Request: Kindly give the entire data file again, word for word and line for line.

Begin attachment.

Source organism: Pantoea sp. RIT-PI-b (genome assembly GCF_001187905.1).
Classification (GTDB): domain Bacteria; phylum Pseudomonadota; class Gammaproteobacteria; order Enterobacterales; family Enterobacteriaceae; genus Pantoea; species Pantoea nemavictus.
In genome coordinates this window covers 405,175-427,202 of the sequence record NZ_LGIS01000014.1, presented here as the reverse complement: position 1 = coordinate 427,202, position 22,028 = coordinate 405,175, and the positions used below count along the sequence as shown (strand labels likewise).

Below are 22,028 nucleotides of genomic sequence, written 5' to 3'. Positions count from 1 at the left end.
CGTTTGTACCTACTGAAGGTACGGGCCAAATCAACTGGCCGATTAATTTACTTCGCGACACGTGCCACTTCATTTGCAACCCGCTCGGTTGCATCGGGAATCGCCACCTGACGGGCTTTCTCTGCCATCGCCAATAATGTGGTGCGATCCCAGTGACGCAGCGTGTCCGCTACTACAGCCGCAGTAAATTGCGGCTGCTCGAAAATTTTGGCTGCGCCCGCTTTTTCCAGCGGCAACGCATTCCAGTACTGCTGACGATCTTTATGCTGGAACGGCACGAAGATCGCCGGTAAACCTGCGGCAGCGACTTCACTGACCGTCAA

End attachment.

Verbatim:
Source organism: Pantoea sp. RIT-PI-b (genome assembly GCF_001187905.1).
Classification (GTDB): domain Bacteria; phylum Pseudomonadota; class Gammaproteobacteria; order Enterobacterales; family Enterobacteriaceae; genus Pantoea; species Pantoea nemavictus.
In genome coordinates this window covers 405,175-427,202 of the sequence record NZ_LGIS01000014.1, presented here as the reverse complement: position 1 = coordinate 427,202, position 22,028 = coordinate 405,175, and the positions used below count along the sequence as shown (strand labels likewise).

Below are 22,028 nucleotides of genomic sequence, written 5' to 3'. Positions count from 1 at the left end.
CGTTTGTACCTACTGAAGGTACGGGCCAAATCAACTGGCCGATTAATTTACTTCGCGACACGTGCCACTTCATTTGCAACCCGCTCGGTTGCATCGGGAATCGCCACCTGACGGGCTTTCTCTGCCATCGCCAATAATGTGGTGCGATCCCAGTGACGCAGCGTGTCCGCTACTACAGCCGCAGTAAATTGCGGCTGCTCGAAAATTTTGGCTGCGCCCGCTTTTTCCAGCGGCAACGCATTCCAGTACTGCTGACGATCTTTATGCTGGAACGGCACGAAGATCGCCGGTAAACCTGCGGCAGCGACTTCACTGACCGTCAA